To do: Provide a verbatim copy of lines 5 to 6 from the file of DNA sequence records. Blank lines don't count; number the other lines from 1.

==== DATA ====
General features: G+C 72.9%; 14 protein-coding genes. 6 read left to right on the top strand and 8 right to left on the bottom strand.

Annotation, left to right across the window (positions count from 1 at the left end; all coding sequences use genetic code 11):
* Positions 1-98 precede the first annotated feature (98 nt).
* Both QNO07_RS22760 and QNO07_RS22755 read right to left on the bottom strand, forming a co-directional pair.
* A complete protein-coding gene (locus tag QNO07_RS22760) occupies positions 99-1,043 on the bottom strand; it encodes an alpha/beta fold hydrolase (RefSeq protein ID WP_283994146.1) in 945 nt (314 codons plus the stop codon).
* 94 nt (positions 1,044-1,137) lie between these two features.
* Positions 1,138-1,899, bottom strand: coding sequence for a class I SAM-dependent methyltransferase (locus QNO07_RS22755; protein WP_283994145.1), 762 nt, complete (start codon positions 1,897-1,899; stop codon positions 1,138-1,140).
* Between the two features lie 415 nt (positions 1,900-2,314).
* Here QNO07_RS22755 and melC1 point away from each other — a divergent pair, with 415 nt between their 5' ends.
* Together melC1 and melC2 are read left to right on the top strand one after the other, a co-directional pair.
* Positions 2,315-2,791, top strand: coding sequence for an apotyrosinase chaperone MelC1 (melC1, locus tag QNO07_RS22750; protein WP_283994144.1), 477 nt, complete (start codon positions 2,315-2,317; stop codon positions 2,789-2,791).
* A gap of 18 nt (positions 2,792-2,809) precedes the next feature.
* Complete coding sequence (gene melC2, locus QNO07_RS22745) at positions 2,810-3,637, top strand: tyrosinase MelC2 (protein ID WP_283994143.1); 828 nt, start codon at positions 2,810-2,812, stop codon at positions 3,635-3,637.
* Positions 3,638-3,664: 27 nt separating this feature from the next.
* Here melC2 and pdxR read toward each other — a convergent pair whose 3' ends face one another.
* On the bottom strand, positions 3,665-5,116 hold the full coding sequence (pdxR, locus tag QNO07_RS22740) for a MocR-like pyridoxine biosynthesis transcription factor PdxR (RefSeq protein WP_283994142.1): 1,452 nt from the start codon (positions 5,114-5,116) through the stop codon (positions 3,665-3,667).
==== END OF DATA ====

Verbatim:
* A complete protein-coding gene (locus tag QNO07_RS22760) occupies positions 99-1,043 on the bottom strand; it encodes an alpha/beta fold hydrolase (RefSeq protein ID WP_283994146.1) in 945 nt (314 codons plus the stop codon).
* 94 nt (positions 1,044-1,137) lie between these two features.